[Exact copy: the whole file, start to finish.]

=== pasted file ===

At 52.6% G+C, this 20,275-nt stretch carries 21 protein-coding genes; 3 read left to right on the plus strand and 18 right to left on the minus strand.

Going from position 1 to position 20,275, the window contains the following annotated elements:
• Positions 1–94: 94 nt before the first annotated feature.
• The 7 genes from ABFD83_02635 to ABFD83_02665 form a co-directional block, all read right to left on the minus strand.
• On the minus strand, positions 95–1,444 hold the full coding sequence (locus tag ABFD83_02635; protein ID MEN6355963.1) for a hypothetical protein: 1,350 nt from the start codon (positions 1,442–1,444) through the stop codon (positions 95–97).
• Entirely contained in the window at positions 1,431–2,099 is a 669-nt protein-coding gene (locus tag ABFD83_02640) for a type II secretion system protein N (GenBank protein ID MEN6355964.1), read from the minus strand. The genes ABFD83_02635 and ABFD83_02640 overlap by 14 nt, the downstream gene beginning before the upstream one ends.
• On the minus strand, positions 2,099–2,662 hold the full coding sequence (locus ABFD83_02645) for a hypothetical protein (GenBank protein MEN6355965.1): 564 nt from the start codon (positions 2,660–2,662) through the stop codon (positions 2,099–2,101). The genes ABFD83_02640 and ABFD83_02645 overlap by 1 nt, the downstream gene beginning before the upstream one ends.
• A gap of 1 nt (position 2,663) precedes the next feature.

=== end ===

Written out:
At 52.6% G+C, this 20,275-nt stretch carries 21 protein-coding genes; 3 read left to right on the plus strand and 18 right to left on the minus strand.

Going from position 1 to position 20,275, the window contains the following annotated elements:
• Positions 1–94: 94 nt before the first annotated feature.
• The 7 genes from ABFD83_02635 to ABFD83_02665 form a co-directional block, all read right to left on the minus strand.
• On the minus strand, positions 95–1,444 hold the full coding sequence (locus tag ABFD83_02635; protein ID MEN6355963.1) for a hypothetical protein: 1,350 nt from the start codon (positions 1,442–1,444) through the stop codon (positions 95–97).
• Entirely contained in the window at positions 1,431–2,099 is a 669-nt protein-coding gene (locus tag ABFD83_02640) for a type II secretion system protein N (GenBank protein ID MEN6355964.1), read from the minus strand. The genes ABFD83_02635 and ABFD83_02640 overlap by 14 nt, the downstream gene beginning before the upstream one ends.
• On the minus strand, positions 2,099–2,662 hold the full coding sequence (locus ABFD83_02645) for a hypothetical protein (GenBank protein MEN6355965.1): 564 nt from the start codon (positions 2,660–2,662) through the stop codon (positions 2,099–2,101). The genes ABFD83_02640 and ABFD83_02645 overlap by 1 nt, the downstream gene beginning before the upstream one ends.
• A gap of 1 nt (position 2,663) precedes the next feature.